Among other parties, neither of the two major Hungarian contenders faced a similar taint (although Bugar’s links with businessman Oszkar Vilagi were mentioned on several occasions) but neither could boast of particular accomplishments or a particularly noteworthy campaign.  On the other end of the national spectrum the Slovak National Party  did manage a noteworthy campaign, but only by pushing the boundaries of decorum.  In its 2010 campaign, SNS projected aggressively xenophobic images of bandit Hungarians and indolent Roma with (photoshopped) chains and tattoos.  In 2012 the party abandoned any pretense of style and embraced raw confrontation, borrowing liberally from anti-Semitic caricature and even internet pornography (one billboard featured a female model wearing only an EU-flag thong and the message “the EU is screwed.”) and

Weak performance by major parties in Central and Eastern Europe seems more often than not to benefit brand new parties, a phenomenon common to Slovakia but now apparent also in Hungary (Jobbik, Politics Can Be Better), the Czech Republic (Public Affairs, TOP09), Poland (Polikot’s Movement), and Slovenia (Jankovic’s List, Virant’s List).  In 2012 Slovakia again produced a new parliamentary party, but stopped short of producing two.  Igor Matovic, elected unexpectedly in 2010 through preference votes on the SaS party list, tentatively positioned his new “Ordinary People and Independents ” party on the right-hand side of the spectrum, but took full advantage of the corruption scandals (including a revision of the Slovak seal replacing its hills and cross with a similarly-shaped gorilla and banana) .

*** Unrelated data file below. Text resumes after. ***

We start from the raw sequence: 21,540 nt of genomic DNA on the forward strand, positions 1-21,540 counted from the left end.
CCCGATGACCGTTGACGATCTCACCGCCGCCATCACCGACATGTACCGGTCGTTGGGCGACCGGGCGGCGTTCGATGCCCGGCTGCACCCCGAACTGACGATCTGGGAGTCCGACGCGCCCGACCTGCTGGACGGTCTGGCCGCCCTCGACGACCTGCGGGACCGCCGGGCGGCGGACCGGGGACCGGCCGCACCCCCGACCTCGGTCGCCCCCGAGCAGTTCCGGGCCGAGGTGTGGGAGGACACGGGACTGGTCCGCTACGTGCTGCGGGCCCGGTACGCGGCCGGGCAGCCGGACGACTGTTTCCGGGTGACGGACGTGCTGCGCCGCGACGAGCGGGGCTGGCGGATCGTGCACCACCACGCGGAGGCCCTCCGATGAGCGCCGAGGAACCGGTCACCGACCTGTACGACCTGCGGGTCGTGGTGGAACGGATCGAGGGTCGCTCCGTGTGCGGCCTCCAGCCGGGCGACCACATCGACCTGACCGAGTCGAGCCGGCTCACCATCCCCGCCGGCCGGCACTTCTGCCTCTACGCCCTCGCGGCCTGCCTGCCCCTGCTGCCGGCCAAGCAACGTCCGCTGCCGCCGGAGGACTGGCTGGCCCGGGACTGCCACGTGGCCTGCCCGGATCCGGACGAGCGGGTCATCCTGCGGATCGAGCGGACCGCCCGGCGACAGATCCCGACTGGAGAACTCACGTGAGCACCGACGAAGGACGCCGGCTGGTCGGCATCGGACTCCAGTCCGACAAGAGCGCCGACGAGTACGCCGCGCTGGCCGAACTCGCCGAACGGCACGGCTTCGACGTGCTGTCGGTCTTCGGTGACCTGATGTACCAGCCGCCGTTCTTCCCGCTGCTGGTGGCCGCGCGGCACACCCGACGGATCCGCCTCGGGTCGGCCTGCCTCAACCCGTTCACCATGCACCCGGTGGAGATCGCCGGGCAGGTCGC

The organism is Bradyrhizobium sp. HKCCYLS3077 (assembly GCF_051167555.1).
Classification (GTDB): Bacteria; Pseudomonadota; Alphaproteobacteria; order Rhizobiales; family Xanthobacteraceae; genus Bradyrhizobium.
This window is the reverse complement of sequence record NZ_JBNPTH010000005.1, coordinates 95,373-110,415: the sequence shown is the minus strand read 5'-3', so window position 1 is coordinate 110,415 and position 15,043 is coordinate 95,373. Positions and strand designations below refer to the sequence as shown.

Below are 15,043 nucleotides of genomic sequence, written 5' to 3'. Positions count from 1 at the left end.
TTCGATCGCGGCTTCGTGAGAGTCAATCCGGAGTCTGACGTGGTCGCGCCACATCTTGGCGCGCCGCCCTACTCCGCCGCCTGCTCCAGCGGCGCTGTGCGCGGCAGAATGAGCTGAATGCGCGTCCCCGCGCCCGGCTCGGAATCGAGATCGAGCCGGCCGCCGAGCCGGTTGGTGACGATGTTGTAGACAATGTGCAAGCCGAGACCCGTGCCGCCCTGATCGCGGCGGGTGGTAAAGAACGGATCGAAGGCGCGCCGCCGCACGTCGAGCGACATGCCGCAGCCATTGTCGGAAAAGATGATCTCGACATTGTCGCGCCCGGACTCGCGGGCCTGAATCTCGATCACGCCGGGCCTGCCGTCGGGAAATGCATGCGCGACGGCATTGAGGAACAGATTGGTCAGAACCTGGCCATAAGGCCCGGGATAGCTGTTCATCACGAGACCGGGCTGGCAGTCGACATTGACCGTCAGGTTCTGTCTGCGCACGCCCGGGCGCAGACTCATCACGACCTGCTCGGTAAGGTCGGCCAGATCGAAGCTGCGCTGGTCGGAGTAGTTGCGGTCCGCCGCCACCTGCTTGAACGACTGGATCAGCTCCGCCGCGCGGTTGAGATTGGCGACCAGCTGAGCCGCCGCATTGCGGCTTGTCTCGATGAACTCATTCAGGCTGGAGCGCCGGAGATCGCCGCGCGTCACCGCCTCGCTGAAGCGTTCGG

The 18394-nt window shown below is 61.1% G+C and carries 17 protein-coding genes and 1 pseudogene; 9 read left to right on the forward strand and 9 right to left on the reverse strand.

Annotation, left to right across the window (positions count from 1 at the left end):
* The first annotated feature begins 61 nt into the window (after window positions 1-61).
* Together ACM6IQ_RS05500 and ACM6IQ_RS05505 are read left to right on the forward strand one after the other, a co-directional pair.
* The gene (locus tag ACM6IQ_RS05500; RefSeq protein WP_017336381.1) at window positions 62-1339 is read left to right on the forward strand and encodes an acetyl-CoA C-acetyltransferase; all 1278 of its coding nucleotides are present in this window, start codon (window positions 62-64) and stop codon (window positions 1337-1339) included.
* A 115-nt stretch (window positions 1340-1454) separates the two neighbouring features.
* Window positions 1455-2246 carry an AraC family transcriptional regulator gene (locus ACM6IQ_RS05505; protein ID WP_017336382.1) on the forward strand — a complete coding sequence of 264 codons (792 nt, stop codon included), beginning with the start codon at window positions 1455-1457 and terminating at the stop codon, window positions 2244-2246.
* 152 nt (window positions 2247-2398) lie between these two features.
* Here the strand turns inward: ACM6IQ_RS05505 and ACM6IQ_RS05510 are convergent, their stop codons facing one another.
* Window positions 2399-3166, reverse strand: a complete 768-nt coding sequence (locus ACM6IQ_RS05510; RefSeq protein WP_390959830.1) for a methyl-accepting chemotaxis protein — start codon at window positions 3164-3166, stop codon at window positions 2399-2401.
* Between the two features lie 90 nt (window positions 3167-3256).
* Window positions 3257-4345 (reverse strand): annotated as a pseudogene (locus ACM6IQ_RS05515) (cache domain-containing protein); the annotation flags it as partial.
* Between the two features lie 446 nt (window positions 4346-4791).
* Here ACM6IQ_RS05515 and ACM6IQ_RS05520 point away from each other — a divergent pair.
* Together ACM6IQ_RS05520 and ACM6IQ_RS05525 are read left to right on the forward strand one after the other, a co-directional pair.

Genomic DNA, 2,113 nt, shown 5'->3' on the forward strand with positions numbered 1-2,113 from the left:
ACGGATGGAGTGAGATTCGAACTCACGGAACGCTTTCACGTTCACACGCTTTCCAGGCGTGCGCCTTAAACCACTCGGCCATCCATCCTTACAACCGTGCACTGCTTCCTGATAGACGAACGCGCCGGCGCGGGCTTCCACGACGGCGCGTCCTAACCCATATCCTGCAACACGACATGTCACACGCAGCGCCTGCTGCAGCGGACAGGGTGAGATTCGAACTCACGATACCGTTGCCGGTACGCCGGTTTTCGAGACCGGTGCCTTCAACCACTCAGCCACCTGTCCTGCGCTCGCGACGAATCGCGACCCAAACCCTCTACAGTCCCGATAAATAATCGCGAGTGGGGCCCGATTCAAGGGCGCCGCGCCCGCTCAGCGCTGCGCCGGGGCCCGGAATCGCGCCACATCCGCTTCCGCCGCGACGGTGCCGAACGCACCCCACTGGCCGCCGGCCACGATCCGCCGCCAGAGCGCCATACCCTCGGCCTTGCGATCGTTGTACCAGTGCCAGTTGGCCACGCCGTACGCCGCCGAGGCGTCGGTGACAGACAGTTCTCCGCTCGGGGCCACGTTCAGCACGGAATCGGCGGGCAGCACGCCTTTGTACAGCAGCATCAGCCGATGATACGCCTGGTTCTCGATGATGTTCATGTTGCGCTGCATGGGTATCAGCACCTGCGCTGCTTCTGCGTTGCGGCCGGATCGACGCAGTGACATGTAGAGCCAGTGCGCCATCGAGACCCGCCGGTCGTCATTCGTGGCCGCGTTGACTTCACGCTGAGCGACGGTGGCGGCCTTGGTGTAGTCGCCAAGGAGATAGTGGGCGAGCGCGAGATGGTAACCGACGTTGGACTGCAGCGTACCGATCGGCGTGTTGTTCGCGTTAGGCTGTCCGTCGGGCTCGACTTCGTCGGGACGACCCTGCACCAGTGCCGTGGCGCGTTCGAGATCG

A second new party, evocatively called “99%” briefly succeeded in attracting voters with a well-designed and lavishly-funded campaign (including one of the first to use a legal loophole to air paid-television commercials), but quickly lost momentum as questions emerged about the source of the lavish funding and the possibility of systematic falsification of signatures on the party’s establishing petition.  With its final tally of only 1.6% of the vote, 99% suggests that there are limits on the degree of artificiality that even the most disillusioned voters are willing to accept from a new anti-corruption, anti-elite party.

What stayed the same?
Despite the shift in seats, the relative vote share of electoral blocs changed little.